If you want to tempt fate, tell her about your plans. Chance intrudes into the life of each character in this diverse assortment of dark comedies, and their orderly lives tumble out of control. Nobody has a backup plan in case of the unexpected, and from the cocaine dealer to the traveling salesman, from thieves in love to bored housewives, and from Jim Morrison’s twin to straight-laced French bourgeoisie – everyone is equal in the eyes of chance. An almanac of new short dark comedies from Utopia Shorts, including seven stories from American, French, and Puerto Rican directors.
“Til Jail Do Us Part” / Hasta que la celda nos separе (Marianna and Joserro Emmanuelli, Puerto Rico, 2015; 3’)
Puerto Rico’s whole police force is out to catch Joseph and Liza: the new Bonnie and Clyde, and public enemies number one. And what are the gangsters up to? Halfway to Belgium? No way – they’re holed up in an apartment with a kidnapped priest. The thing is, Joseph and Liza are head-over-heels in love with each other, and before they flee the country, they want to get married. Only the priest they snatched is a little too strict, and refuses to recite the marriage vows without witnesses. Oh well – time to take more prisoners…
“The Line” / La queue (Yacine Sersar, France, 2013; 10’)
“Would you let me go ahead? I’ve only got one item.” Of course, Jean-Paul Rouve’s gallant character doesn’t mind: he’s in no hurry, so why not let the nice lady through? But everyone behind him in line at the supermarket is of another mind. And from this ill-advised gentlemanly gesture forward, our hero’s life turns into a living hell.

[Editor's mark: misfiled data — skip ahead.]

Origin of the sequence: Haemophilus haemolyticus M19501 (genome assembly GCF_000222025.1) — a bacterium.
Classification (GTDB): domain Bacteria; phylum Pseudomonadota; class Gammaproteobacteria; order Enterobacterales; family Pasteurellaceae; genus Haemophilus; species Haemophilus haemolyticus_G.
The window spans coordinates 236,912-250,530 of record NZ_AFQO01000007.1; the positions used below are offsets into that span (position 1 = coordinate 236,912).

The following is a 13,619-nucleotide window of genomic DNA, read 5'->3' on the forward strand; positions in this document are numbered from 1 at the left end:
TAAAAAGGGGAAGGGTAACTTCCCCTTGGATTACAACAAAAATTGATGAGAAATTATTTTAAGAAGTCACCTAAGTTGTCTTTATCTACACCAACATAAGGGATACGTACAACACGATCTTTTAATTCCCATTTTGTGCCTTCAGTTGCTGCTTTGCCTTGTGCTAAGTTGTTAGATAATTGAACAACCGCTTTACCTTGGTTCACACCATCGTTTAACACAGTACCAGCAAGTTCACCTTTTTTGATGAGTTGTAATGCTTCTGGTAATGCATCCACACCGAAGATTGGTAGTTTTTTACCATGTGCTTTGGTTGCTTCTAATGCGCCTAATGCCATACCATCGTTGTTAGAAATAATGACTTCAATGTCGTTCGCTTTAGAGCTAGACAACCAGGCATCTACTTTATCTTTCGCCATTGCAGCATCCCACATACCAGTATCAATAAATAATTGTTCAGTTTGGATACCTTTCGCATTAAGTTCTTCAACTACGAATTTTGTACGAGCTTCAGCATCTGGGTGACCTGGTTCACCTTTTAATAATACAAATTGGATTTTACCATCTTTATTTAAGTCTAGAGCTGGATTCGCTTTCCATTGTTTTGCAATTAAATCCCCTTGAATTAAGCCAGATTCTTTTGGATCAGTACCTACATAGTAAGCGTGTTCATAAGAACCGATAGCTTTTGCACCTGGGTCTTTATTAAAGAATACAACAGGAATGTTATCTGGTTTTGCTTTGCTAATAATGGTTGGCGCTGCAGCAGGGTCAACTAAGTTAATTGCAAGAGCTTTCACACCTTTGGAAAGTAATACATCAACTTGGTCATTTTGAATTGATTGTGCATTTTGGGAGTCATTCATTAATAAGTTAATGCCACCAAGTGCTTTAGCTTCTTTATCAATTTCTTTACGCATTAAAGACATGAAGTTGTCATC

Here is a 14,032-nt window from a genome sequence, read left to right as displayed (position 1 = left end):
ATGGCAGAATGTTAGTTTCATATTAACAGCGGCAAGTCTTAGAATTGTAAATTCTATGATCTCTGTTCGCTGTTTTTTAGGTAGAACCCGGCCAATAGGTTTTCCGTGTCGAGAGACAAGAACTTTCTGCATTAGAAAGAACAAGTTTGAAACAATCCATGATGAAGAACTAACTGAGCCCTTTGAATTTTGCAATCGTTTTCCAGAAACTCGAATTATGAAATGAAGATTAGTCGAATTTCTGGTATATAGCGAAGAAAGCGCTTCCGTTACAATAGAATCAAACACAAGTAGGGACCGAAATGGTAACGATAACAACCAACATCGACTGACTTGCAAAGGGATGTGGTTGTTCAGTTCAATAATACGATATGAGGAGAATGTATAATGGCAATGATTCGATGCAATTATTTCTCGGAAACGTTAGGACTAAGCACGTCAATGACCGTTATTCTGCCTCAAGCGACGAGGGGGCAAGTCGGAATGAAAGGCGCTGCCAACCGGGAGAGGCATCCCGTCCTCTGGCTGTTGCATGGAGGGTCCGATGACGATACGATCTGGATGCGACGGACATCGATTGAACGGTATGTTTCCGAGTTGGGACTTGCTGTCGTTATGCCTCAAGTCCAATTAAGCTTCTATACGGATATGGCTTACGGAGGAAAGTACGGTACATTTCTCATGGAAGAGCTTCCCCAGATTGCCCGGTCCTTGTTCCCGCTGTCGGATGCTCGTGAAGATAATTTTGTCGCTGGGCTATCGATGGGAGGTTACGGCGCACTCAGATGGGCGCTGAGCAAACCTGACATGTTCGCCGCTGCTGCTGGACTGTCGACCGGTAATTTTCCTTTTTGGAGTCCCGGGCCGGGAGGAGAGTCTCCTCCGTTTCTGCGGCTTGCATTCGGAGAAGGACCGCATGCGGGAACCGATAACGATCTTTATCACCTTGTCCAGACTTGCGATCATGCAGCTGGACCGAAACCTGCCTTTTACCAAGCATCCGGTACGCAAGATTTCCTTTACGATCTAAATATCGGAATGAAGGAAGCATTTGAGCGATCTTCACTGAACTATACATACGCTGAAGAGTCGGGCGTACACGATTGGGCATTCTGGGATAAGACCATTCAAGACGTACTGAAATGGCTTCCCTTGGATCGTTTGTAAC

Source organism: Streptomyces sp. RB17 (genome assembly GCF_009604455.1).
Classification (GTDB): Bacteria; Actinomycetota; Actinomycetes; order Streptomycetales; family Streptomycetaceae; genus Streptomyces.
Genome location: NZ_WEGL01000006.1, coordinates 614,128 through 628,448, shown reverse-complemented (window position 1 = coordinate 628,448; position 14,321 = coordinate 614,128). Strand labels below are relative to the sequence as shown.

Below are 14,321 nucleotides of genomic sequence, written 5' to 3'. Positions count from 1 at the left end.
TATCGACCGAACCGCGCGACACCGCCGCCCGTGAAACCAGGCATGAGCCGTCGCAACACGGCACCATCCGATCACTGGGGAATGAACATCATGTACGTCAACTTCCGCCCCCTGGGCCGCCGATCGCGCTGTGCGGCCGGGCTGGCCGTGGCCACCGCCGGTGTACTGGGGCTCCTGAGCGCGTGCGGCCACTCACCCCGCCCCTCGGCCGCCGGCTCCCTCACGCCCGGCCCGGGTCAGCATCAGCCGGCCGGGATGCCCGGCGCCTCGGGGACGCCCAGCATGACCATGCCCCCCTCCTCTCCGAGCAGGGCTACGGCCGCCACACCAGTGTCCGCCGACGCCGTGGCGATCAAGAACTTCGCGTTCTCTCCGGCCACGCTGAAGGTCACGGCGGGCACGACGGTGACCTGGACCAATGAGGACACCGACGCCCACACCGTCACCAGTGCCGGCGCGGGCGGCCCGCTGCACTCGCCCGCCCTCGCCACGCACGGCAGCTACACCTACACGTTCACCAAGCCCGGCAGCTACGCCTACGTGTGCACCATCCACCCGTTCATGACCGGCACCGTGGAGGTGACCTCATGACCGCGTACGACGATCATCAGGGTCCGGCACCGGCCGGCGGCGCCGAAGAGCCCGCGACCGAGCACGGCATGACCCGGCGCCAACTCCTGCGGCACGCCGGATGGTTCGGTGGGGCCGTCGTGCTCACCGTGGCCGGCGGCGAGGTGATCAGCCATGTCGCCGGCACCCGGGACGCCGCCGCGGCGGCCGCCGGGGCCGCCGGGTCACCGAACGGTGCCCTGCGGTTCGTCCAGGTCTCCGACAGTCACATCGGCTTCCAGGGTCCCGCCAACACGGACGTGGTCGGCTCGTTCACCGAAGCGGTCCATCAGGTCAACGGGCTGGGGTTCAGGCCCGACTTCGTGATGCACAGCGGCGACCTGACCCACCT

“Barry” (Jay Rondot, USA, 2016; 9’)
Barry is a charming mustachioed family man, dressed practically like a dandy in his trademark bowtie. Barry has a tiny business: he sells cocaine out of his home, at low prices, to a small circle of repeat customers, and without any advertising. But everything takes a drastic turn when Barry decides to expand his operation with the help of Facebook…
"Best Wishes from Millwood" (Max Baker, 2016; 12’)
Evelyn is a housewife who spends her days in suburban bliss – though a person could lose her from all of the peace and quiet. When a charming girl in a retro-futuristic costume brings her a “cosmo-cookie,” capable of granting her every wish, Evelyn forgets to be careful with her wishes, and asks for two things: a fur coat, and…her husband’s death. Can these new Stepford wives save the unlucky man?
“On the Run” / En bout de course (Gianguido Spinelli, France, 2014; 12’)
The wife is on a business trip, and the husband is… You guessed it, in bed with a prostitute in a hotel room, but always ready for his wife to call and check in on him. But on this Parisian morning, the usual scenario goes awry… An adulterous comedy with a race across rough terrain, a parody of Antonioni’s “Blow-Up,” and a tiny dog having an awful day. An irreverent (and very French) kaleidoscope of coincidences and gags.
“The Samaritans” (John Bryant, USA, 2015; 13’)
A successful contract is not enough to cheer you up when you’re racing along a desert road and suddenly, a wild animal runs into the road. A blink of an eye, and you're no longer a satisfied traveling salesman, but a victim of an automobile accident and suffering from severe loss of blood. Through the broken glass is nothing but wilderness, no cell service, and a hospital at least several dozen kilometers away. But – heavens above! – a pair of good Christians are nearby. A stroke of luck, or the total opposite?…
«People are Strange” (Julien Hallard, France, 2014; 20’)
He is a clone (or very, very close to it) of Jim Morrison, who take tourists on tours to the grave of the “Lizard King” and who even allows photos with him for a reasonable sum. But his brother Aldo, who works in the very same cemetery as a security guard, comes to him with bad news: Morrison’s parents have decided to repatriate their son’s remains to America. In order to foil this, Julien is ready to go to extremes…
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